Monday, June 30, 2014

To motivate employees increase their sense of “causation”

Stress for Success

July 1, 2014 

Workplace stress takes on many forms. Moving further away from the Great Recession helps but there’s still plenty of other stress to take its place:
·         Still digging out of the financial consequences of the Great Recession;
·         Balancing home and work responsibilities;
·         Dealing with stressed out internal and external customers;
·         Deadlines, personality differences and the conflicts they produce;
·         Etc.

A casualty of this stress is employee motivation, which if suffered too long leads to burnout. And you don’t want your staff to get burned out since it usually requires drastic change to remedy, such as a getting a different job.

So what does and doesn’t work to increase employee motivation??

The research is in and it shows that rewards don’t really motivate, at least not for long. Rewards such as gifts, money, and benefits may be appreciated in the short run but according to much research these external motivators:
·         Can be perceived by the receiver as having strings attached - a controlling intention - which won’t motivate at all;
·         Refocus employees’ attention onto the reward to the point where the task suffers;
·         Rewards are difficult to end once started;
·         The most important reason: External attempts to motivate decrease a sense of causation on the part of the recipient, the true motivator that actually works;

Depending upon the intention of the person giving the reward (is it to recognize employees’ good efforts or to get them to work even harder?) will determine whether the reward motivates at all and if so for how long. Rewards tend to work better for recognizing people’s efforts if given with no strings or manipulative intentions attached.

The true motivators are intrinsic ones; specifically, conditions that increase a person’s sense of control – of causation.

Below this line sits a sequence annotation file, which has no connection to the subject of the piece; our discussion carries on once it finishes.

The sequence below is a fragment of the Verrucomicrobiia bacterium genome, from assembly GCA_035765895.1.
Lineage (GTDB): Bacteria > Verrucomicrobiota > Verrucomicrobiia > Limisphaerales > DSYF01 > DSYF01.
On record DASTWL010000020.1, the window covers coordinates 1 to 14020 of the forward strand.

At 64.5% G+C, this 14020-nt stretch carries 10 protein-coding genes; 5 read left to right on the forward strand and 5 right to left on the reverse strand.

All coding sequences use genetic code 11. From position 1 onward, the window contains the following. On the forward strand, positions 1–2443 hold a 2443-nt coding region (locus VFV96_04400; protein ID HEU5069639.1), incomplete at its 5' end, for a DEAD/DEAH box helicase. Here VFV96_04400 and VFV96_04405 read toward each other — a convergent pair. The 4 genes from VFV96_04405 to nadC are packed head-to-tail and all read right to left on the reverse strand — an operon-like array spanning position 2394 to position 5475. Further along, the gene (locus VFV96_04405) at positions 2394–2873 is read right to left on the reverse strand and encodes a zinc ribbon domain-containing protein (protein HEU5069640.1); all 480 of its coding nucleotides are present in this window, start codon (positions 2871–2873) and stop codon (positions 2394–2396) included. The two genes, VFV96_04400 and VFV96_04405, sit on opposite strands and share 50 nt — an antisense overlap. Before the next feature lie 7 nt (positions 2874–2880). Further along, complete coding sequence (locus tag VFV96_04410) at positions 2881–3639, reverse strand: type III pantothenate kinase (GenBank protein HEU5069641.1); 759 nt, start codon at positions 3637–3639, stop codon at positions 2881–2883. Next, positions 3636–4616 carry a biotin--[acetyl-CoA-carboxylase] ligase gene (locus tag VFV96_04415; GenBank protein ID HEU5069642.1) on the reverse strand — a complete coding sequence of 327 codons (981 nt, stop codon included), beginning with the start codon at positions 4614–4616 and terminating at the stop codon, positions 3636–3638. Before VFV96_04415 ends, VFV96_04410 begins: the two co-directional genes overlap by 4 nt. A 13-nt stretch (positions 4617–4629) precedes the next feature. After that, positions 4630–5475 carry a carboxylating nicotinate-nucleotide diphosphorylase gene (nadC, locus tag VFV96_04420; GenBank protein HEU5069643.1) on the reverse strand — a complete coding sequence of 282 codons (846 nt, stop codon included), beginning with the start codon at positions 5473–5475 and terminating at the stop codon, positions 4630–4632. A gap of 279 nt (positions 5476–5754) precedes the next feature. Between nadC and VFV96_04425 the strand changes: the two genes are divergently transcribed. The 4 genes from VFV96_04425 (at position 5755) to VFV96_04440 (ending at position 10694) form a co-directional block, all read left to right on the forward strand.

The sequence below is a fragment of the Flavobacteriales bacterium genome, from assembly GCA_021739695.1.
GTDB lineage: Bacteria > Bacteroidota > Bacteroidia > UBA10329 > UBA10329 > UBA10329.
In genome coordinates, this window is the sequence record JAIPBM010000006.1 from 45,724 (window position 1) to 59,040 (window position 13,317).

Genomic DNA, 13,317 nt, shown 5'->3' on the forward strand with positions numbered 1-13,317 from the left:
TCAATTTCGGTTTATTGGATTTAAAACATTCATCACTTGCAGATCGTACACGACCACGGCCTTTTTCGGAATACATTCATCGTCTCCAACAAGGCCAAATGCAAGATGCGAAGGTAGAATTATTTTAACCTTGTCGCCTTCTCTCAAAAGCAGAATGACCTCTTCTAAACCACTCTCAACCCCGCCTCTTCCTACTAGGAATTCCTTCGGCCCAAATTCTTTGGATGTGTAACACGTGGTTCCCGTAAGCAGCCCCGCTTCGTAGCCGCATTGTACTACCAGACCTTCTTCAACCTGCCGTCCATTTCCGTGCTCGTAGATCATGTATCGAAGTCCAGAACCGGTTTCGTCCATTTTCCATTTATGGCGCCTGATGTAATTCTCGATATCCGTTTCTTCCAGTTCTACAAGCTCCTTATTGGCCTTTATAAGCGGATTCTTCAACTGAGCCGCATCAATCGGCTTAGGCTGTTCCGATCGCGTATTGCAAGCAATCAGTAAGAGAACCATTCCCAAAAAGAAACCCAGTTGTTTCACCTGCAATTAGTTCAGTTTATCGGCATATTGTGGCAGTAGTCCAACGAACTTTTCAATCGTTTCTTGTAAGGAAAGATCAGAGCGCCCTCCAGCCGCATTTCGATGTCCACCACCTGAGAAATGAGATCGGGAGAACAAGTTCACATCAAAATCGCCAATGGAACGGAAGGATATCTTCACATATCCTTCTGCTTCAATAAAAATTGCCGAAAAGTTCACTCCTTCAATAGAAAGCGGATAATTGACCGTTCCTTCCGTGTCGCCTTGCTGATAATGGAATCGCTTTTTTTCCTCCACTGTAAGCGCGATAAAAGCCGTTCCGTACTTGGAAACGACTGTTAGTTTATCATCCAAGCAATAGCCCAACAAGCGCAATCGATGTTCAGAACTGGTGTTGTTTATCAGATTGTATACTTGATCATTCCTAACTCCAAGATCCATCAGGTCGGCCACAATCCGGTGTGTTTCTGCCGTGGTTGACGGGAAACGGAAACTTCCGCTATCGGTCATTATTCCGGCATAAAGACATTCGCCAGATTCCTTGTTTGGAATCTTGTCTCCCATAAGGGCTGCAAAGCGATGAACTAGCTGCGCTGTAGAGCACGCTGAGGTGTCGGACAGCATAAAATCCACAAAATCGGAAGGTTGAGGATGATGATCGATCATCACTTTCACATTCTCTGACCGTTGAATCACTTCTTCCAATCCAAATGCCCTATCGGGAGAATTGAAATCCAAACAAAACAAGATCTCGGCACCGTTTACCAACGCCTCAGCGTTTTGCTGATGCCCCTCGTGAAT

Humans need to believe their own actions cause outcomes. That’s why bosses who include subordinates in decision-making and problem-solving in areas that affect their work become better managers with more productive employees. Bosses can also allow their employees to decide how work gets done as long as it meets the required outcome, rather than dictating how staff is to accomplish their work. This also explains why micromanaging is so demotivating.

Intrinsic motivators lead people to greater persistence, creativity and success. They’re so important that psychological researcher, Dr. Martin Seligman of the University of PA, says that developed nations’ workforces are moving from assuming that money is the primary motivator - you can only buy so many things, which are extrinsic (external) motivators that don’t work well - to understanding that being the authors of their own actions is what truly motivates. The challenge is for managers to help their employees be more in the driver’s seat of their own jobs.

To apply this to your workplace, you could hold regular quarterly or monthly meetings with your employees to seek their input about how you can give them more control over how they do their jobs. Also, ask their advice on identifying problems and their solutions. These employee involvements will lead to their “engagement,” another strong predictor of employee motivation.

Jacquelyn Ferguson, M. S. is an international speaker and a Stress and Wellness Coach.  Order her book, Let Your Body Win: Stress Management Plain & Simple, at  Email her to request she speak to your organization at

Monday, June 02, 2014

Which is better, intrinsic or extrinsic motivation?

Stress for Success

June 3, 2014